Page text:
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PSU, dead due to low voltage?

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February 6, 2003 9:37:33 AM

Hey. I have been experiencing problems with the electrical system where I live. One of the main fuses blows, but there's still power, but it seems to be low-voltage or something. (Normal voltage is 220-230 in Norway). Normal lightbulbs gives just a little light, the plate in the microwave turns around on "half-speed" et cetera. But what this also does, is to kill one of my powersupplies. It has happened 2 times, and both times, it's the psu in the pc with an amd cpu that dies. the other one in a p2-300 works perfectly fine.

i've tried changing fuses inside the powersupplies. the first time, resulted in a loud noise, and both fuses on the circuit where my computeres are connected, blew at the same time.

the psu who survied the first incident was placed into the amd computer. next time, it didn't survive. but the new one that i installed into the old pentium-box did.

i have tried to change circuits inside the psu, with no positive results. the last one that died was a standard aopen atx psu at 360WATTS, plenty of power..but when i plugged into the powercable, i could hear the sound of some sparks.. you know, the sound that sometimes comes from the pins inside the box when they come closer to the cables connectors. so it's just like some parts of the psu is still alive.

and the first one was an expensive noise-control super-silented psu... costed 250-300$... :/ 

anyone know what i can do to fix these psus?

and to prevent this from happening (ofcourse, getting the houseowner to fix the electrical system would be a good start but..) will a ups do the job? i don't think a surge powerprotector will do the job, because it seems like it's insufficient current, not way to much.. but will an ups deal with variations in the voltage perfectly?
February 6, 2003 12:01:13 PM

Power supplies should not normaly die from a lack of voltage. I have tested this theory myself when I was running my computers on generator power in the middle of nowhere for a couple of years. When I loaded down the generator the measured voltage just dropped to around 200 to 220. When this happened all that went on was the computer would just go into an endless reboot cycle because it could not got enough voltage. I would first recommend getting a surge protector because thats the most likely suspect. Because as you said you are getting low voltages it is more likely a surge killing the PSU`s. If you have the money to burn though a UPS would also do.
AREA_51
February 6, 2003 12:12:50 PM

so maybe there can come a surge first, and then one of the main fuses blows, and the voltage drops? but why does this only affects the psu of the amd computer (could be just a coincidence.. but)..

think i'll go and buy a surge protector today :D 
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February 6, 2003 8:54:33 PM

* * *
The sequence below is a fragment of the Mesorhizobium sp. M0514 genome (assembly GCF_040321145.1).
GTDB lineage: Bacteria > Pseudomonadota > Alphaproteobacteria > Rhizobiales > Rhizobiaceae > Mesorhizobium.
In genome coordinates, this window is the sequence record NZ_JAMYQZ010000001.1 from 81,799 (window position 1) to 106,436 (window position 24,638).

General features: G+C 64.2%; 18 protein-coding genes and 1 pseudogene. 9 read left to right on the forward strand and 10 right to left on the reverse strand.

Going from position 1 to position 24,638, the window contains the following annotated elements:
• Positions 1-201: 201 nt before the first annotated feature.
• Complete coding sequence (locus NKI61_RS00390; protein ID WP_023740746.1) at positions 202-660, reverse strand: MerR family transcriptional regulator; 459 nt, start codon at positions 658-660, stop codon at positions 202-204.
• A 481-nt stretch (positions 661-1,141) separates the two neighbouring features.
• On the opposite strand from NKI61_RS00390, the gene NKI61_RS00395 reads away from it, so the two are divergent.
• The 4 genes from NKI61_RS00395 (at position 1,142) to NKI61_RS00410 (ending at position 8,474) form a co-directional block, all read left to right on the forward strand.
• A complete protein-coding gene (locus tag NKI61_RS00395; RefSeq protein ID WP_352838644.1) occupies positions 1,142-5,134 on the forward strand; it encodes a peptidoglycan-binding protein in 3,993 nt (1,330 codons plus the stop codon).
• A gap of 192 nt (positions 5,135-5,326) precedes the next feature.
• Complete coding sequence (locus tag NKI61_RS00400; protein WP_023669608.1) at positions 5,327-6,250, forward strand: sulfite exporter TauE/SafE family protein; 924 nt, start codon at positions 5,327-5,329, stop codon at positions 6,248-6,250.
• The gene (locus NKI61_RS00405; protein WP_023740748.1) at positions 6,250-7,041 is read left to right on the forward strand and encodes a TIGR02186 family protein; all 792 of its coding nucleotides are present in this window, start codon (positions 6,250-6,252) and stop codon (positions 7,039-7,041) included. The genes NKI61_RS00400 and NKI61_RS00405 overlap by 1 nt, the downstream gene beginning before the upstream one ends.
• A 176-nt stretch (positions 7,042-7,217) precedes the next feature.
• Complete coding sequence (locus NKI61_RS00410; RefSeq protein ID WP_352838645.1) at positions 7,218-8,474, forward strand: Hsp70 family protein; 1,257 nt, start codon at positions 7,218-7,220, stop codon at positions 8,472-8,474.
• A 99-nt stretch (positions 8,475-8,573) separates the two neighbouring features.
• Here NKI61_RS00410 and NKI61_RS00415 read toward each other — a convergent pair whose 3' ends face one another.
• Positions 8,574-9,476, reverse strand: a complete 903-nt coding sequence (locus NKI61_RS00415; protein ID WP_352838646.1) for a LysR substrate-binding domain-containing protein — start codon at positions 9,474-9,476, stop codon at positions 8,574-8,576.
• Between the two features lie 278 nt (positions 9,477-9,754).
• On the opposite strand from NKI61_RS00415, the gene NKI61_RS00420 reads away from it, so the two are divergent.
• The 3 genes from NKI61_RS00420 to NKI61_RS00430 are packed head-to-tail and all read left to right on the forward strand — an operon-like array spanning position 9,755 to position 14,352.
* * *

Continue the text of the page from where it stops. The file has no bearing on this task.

The only reason I can think of for it affecting just the AMD computer is because it draws more power so the PSU is already stressed from the start. Thats all I can think of.
AREA_51

'It's only when you look at an ant through a magnifying glass on a sunny day that you realise how often they burst into flames'
February 7, 2003 5:26:56 AM

A UPS would certainly help, and might just cure the problem

<font color=blue>There are no stupid questions, only stupid people doling out faulty information based upon rumors, myths, and poor logic!</font color=blue>
February 8, 2003 9:57:27 PM

I think your 2 AC lines are unbalanced, with one having much more voltage to ground than the other. So an UPS would suffer just as badly.
February 8, 2003 10:40:44 PM

You clearly dont understand electricity. (No offence meant) If I understand what you are inplying is that you think that one line is overvolted in relation to ground. Well that is not relivent. You have 3 lines here in Australia and though there may be slight diferences around the world that is pretty much standard. You have the Active Neutral and Earth. There is no current flow from earth to active or neutral. It NEVER carries current. All the current flows between the Active and Neutral creatung a circuit. So it is not possible to get more voltage on 1 line killing his computer. It would be aross both if it was and would be readable with a multimeter. Just thought I would point that out.
AREA_51

'It's only when you look at an ant through a magnifying glass on a sunny day that you realise how often they burst into flames'
February 9, 2003 9:39:54 AM

This is the Europian system: 2 lines (third optional):
Line one (blue): this one carries the load (active)
Line two (brown): this one goes back to the ground in the transformator house in your neighborhoud. (neutral)
Line three (green/yellow): earth ground for safety... directly connected with the ground(water) under your house.

I never heard that one of the 2 lines can have an overload (unless lightning strikes) so I think you're right.

My dual-PSU PC is so powerfull that the neighbourhood dimms when I turn it on :eek: 
February 9, 2003 10:44:37 AM

Thats basicaly the setup that we have here in Australia. Except it is brown for active and blue for neutral. And the earth line is mandatory here.
AREA_51

'It's only when you look at an ant through a magnifying glass on a sunny day that you realise how often they burst into flames'
February 9, 2003 11:19:08 AM

Well it could be that I mixed the wires and that brown is active and blue is neutral.

My dual-PSU PC is so powerfull that the neighbourhood dimms when I turn it on :eek: 
!